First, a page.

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J. Donald Millar


J. Donald Millar
J. Donald Millar, M.D., M.P.H., receiving the Gorgas Medal for his achievements in preventive medicine.
Director of the National Institute for Occupational Safety and Health
In office
1981–1993
Preceded byAnthony Robbins
Succeeded byLinda Rosenstock
Personal details
Born
John Donald Millar

February 27, 1934
Newport News, Virginia
DiedAugust 30, 2015 (aged 81)
Murrayville, Georgia
EducationB.S., University of Richmond; M.D., Medical College of Virginia; D.T.P.H., London School of Hygiene and Tropical Medicine
ProfessionPhysician, public health administrator, consultant, musician

John Donald Millar (February 27, 1934 – August 30, 2015) was a physician and public health administrator who rose to prominence as the director of the National Institute for Occupational Safety and Health from 1981 through 1993.[1]

Contents

Education


Donald Millar was born February 27, 1934, in Newport News, Virginia, to Dorothea (née Smith) and John Millar. Donald attended the University of Richmond, earning a B.S. in chemistry in 1956. He continued his education at the Medical College of Virginia. In 1957, he married Joan Phillips and two years later he completed his M.D. He completed his residency at the University of Utah in Salt Lake City.

Millar began working for the Centers for Disease Control and Prevention in 1961. Beginning in 1963 he directed CDC's Smallpox Eradication Program and its predecessors, an effort he led until 1970. In 1972, while Chief of the CDC Venereal Disease Control Program, he famously said of the Tuskegee long-term study of untreated syphilis in African Americans, "They were not denied drugs, rather, they were not offered drugs." In 1966, he was awarded a D.T.P.H. (Lond.)—a degree equivalent to a Master's of Public Health degree in the United States—from the London School of Hygiene and Tropical Medicine.[2]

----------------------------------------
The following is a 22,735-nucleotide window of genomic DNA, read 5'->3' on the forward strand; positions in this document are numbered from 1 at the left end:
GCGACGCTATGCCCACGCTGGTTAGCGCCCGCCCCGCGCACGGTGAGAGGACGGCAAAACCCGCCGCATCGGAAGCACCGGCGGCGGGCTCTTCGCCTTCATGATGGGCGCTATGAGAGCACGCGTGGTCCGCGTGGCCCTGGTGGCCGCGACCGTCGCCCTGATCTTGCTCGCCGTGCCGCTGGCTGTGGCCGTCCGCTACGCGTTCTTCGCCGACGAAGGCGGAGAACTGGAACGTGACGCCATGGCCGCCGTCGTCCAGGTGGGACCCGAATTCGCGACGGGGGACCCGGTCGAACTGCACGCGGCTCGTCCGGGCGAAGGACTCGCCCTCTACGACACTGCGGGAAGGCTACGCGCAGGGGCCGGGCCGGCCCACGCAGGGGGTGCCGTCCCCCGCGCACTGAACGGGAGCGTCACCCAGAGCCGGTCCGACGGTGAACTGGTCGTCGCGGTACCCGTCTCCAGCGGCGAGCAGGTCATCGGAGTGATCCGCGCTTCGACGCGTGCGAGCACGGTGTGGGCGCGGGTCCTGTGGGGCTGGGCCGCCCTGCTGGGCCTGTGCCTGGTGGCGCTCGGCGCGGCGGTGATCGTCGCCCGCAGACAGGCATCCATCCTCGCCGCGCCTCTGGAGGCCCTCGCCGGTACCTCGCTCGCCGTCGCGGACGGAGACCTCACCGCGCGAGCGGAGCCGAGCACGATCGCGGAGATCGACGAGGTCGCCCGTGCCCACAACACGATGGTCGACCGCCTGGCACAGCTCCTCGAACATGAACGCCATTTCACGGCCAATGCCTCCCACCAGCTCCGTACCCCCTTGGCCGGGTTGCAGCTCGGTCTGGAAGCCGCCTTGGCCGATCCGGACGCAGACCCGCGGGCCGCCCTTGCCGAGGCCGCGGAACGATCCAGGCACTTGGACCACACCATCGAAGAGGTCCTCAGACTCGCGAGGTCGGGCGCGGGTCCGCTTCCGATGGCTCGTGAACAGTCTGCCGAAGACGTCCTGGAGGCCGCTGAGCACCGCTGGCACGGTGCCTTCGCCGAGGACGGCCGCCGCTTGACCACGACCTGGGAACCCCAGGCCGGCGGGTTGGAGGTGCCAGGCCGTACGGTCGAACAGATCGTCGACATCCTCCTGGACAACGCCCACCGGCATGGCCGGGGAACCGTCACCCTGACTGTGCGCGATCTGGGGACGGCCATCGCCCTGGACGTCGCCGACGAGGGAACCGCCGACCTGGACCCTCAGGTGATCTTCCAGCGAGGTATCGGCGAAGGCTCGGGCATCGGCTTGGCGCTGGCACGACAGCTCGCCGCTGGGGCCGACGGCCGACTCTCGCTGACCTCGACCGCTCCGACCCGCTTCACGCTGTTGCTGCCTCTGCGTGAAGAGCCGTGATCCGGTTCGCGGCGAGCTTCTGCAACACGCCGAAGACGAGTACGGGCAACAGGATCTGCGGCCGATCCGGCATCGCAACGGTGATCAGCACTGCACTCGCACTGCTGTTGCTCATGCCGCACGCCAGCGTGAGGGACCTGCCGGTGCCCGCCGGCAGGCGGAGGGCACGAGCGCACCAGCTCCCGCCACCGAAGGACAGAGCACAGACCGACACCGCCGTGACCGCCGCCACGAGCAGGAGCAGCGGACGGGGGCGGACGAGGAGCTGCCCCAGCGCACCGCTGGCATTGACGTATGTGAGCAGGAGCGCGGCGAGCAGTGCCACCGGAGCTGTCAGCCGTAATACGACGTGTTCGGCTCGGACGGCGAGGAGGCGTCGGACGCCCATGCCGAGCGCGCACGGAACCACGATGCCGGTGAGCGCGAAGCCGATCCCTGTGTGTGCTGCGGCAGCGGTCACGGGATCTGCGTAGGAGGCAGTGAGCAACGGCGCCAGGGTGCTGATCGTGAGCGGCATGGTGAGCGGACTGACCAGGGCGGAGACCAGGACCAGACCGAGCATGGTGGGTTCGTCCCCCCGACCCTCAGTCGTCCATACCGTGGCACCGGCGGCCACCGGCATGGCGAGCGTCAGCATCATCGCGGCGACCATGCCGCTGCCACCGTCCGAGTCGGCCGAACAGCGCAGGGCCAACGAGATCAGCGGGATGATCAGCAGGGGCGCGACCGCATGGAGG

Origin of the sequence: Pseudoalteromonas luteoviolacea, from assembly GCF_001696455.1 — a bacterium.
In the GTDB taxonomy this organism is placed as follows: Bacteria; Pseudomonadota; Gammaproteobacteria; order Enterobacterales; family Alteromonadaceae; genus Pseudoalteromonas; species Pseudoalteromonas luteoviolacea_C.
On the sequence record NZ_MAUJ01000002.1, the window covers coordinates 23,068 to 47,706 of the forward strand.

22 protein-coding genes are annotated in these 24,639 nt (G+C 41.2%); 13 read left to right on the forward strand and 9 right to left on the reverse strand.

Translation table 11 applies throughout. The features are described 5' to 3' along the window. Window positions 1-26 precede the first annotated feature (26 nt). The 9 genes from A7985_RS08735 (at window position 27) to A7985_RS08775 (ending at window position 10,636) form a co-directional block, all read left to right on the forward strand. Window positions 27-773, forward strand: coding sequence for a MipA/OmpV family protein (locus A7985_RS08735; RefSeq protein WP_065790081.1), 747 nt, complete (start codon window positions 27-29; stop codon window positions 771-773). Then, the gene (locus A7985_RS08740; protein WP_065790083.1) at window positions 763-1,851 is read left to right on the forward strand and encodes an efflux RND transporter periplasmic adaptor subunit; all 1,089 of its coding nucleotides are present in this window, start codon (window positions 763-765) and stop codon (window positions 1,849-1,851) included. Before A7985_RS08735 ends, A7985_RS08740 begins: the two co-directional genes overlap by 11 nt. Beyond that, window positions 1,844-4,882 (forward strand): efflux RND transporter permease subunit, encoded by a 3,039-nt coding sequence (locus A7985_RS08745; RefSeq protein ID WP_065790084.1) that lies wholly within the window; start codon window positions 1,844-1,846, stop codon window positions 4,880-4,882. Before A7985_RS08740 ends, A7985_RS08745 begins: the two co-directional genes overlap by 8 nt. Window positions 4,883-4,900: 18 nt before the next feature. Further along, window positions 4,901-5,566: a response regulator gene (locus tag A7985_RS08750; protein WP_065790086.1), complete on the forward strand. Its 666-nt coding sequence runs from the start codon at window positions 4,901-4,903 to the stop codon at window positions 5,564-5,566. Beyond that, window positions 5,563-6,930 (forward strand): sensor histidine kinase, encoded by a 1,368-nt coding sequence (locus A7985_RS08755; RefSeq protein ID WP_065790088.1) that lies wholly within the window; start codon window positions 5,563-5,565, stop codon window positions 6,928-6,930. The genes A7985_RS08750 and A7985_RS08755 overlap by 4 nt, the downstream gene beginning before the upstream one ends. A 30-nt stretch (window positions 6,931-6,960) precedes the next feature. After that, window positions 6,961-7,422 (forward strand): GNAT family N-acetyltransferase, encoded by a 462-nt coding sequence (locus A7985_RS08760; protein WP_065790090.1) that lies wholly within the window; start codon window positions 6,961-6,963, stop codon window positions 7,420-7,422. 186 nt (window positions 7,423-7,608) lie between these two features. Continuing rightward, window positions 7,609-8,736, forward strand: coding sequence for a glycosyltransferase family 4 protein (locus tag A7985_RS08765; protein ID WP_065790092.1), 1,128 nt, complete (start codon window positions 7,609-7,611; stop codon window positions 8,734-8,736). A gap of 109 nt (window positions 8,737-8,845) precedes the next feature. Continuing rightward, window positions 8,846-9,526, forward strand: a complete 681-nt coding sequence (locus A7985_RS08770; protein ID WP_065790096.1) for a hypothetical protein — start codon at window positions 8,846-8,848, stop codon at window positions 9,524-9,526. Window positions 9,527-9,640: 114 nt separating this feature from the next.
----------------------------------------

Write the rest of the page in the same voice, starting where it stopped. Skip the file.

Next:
Early career


Millar began working for the National Institute for Occupational Safety and Health under then-director John Finklea. Finklea was the Institute's second director. Since taking over the head spot in 1975 from Dr. Marcus M. Key, Finklea had tried to change the Institute's direction, taking a more aggressive approach than Key had.[3] Finklea began to feel pressure to resign from stakeholders inside and outside of the organization. He resigned abruptly in March, 1978, which left Millar as NIOSH's acting director. Millar held the post, sorting out conflicts within the Institute, until Anthony Robbins was appointed director 1979.[4] Following Robbins's appointment, Millar was hired as the director of the National Center for Environmental Health (NCEH). He served in that capacity until Robbins resigned in 1981. Millar was appointed in his place as director of NIOSH, a position he held until 1993.[5]

NIOSH Director


In his more than decade as director of NIOSH, Millar established the Institute as a mature organization. He expanded NIOSH's focus beyond chemical hazards, an area which had consumed the attention of his predecessors. He led studies concerning such varied topics as vibration syndrome (caused by vibrating tools such as pneumatic hammers and gasoline chain saws);[6] electrocution from metal ladders being too near power lines;[7] and occupational fatalities in confined spaces.[8] His approach to occupational safety was typified by his manner of addressing tractor rollovers, which he referred to as an "occupational obscenity". He advocated the use of a rollover protective structure (ROPS) on every tractor in use, saying, "There is no scientific excuse for the persistence of this problem. This is something we know how to prevent".[9]